Is a Female President Enough?

“Who is this fellow Political Will and why is he always missing when needed?” Roy Clarke (Spectator Kalaki), 2014 Hilary Clinton for the United States presidency. Once again we...

“Who is this fellow Political Will and why is he always missing when needed?”

Roy Clarke (Spectator Kalaki), 2014

Hilary Clinton for the United States presidency. Once again we hear a cheer of victory from women’s rights activists the world over. Following the formal announcement of Clinton’s candidacy there is a strong chance that the next president of the United States of America will be a woman.

For those involved in women’s rights and gender equality, Hilary’s candidature can be considered not only a product of the long battle for gender equality but also as a precursor of the triumphs to come. Having a woman as president is an opportunity for women’s issues to be addressed at the highest political levels by someone who is profoundly aware of the realities of being a woman in today’s context. As Clinton herself put it at the end of her 2008 campaign “…as a daughter who benefited from opportunities my mother never dreamed of. …as a mother who worries about my daughter’s future and a mother who wants to leave all children brighter tomorrows.”

In the development community the hope is that, with the USA being one of the world’s largest donor nations, having Hilary Clinton as a chief-decision maker over aid and foreign policy will have a noticeable impact on women’s lives globally.

Historically, women have held positions of immense power – from queens of vast realms, to religious, political and wartime leaders. Many of these women have been highly influential and undertaken historically noteworthy feats; nonetheless, men have always outnumbered women. Moreover, many women have not only believed in the lower status of women but have promoted and reinforced this subordinate status. Notably, Queen Victoria said in 1870 “”I am most anxious to enlist everyone who can speak or write to join in checking this mad, wicked folly of “Women’s Rights”, with all its attendant horrors…”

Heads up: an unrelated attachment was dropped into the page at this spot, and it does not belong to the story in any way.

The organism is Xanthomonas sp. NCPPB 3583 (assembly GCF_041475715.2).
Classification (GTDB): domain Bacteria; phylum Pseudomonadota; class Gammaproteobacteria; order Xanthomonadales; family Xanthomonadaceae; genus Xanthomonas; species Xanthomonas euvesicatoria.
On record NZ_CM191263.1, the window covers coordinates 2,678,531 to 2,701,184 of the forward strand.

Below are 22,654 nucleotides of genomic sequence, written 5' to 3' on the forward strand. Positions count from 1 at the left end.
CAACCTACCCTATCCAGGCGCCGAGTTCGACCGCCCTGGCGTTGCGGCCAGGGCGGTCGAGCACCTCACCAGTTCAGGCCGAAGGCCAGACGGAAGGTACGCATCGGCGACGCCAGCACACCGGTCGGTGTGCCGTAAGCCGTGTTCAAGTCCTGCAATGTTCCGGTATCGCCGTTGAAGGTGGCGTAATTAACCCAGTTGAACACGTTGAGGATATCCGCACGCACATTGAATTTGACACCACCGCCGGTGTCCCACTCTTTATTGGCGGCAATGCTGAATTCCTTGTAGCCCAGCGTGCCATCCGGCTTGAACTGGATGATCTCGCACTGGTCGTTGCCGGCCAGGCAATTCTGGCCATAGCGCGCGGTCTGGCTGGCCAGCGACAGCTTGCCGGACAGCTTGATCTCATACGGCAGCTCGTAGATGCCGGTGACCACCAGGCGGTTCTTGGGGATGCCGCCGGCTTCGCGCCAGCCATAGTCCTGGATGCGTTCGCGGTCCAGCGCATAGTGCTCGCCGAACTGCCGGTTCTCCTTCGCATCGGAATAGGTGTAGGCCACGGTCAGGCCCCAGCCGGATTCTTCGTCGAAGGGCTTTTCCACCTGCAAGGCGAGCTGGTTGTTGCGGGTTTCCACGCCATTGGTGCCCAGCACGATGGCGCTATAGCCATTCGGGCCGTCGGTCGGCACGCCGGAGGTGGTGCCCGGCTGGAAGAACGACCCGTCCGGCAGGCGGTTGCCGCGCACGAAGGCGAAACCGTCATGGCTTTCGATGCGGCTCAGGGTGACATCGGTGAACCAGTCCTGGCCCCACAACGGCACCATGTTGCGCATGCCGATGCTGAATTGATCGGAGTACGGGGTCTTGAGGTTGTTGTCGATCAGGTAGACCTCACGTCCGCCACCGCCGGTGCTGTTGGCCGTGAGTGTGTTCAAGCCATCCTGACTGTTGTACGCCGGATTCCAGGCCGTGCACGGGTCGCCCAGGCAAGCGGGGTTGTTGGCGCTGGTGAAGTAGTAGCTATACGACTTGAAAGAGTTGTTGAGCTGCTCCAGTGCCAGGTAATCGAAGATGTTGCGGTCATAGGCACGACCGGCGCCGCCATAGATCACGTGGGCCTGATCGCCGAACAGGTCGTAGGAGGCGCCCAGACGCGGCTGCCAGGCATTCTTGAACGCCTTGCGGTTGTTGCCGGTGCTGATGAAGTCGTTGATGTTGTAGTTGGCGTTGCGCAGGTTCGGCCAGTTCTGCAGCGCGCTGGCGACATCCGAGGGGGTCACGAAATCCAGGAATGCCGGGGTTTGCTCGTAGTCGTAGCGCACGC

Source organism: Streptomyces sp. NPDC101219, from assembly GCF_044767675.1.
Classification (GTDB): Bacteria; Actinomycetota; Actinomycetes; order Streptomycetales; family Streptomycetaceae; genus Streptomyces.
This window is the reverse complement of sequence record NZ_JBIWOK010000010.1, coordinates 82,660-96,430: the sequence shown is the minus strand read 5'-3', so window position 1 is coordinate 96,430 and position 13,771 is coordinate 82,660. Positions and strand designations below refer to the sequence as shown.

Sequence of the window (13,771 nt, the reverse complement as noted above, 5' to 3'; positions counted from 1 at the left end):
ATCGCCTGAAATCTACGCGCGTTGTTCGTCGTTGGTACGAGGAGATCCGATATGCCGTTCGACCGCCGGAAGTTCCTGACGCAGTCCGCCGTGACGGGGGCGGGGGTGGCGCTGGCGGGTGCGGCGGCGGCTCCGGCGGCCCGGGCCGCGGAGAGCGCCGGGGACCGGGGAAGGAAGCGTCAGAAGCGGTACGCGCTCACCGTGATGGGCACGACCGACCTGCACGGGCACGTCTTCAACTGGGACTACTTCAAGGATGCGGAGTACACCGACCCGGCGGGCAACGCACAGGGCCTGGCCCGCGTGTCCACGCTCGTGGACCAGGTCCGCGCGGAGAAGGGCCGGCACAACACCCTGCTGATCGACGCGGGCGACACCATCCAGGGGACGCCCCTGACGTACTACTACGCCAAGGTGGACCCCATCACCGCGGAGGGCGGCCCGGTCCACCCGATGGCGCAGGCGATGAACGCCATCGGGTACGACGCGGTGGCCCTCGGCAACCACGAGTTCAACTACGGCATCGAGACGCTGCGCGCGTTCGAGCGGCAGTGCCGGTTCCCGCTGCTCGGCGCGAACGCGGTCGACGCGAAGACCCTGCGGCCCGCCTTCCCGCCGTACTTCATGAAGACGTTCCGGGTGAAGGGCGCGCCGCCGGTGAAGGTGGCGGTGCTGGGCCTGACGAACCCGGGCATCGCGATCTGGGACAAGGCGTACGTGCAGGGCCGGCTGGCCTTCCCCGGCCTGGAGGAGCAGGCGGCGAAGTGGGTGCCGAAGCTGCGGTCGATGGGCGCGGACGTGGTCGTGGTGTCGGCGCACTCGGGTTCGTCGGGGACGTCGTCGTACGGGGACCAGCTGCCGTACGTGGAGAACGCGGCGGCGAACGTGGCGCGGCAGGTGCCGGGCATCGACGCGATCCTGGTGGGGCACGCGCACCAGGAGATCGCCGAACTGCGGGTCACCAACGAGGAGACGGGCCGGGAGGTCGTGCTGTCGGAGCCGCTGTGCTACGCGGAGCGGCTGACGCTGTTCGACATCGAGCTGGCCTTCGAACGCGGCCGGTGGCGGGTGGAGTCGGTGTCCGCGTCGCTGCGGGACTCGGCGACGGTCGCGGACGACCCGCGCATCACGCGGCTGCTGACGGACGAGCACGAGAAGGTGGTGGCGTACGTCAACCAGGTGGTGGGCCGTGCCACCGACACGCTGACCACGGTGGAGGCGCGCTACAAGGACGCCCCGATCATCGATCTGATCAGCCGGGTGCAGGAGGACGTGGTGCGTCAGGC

The Swedish Feminist Initiative – Sweden’s first feminist political party – states in its manifesto that “bringing more feminists into the halls of power will lead to greater political responsibility…” The Initiative highlights that though Sweden already boasts 45% women’s representation in parliament and is consistently ranked one of the best countries in the world for women, it cannot truly say it has achieved gender equality.

The Swedish party emphasises that its work is not merely about numbers of women politicians – simply filling political offices with women is inadequate – but it is about bringing women into office who have a commitment to enhancing women’s rights. Moreover, these women must be publicly dedicated and work visibly towards women’s equality. In short, feminists and women’s rights activists are needed.

Specifically in the development context, as development organisations work on women’s issues in partnership with governments, a complaint that arises is of political resistance and passivity or as it is frequently called “a lack of political will.” This lack of political will is an all-encompassing term for indifference, inaction and outright hostility. Without champions for women’s rights issues within the political arena, the critical changes required in legislation and policy creation and implementation is slowed down, ignored, blocked or never arises.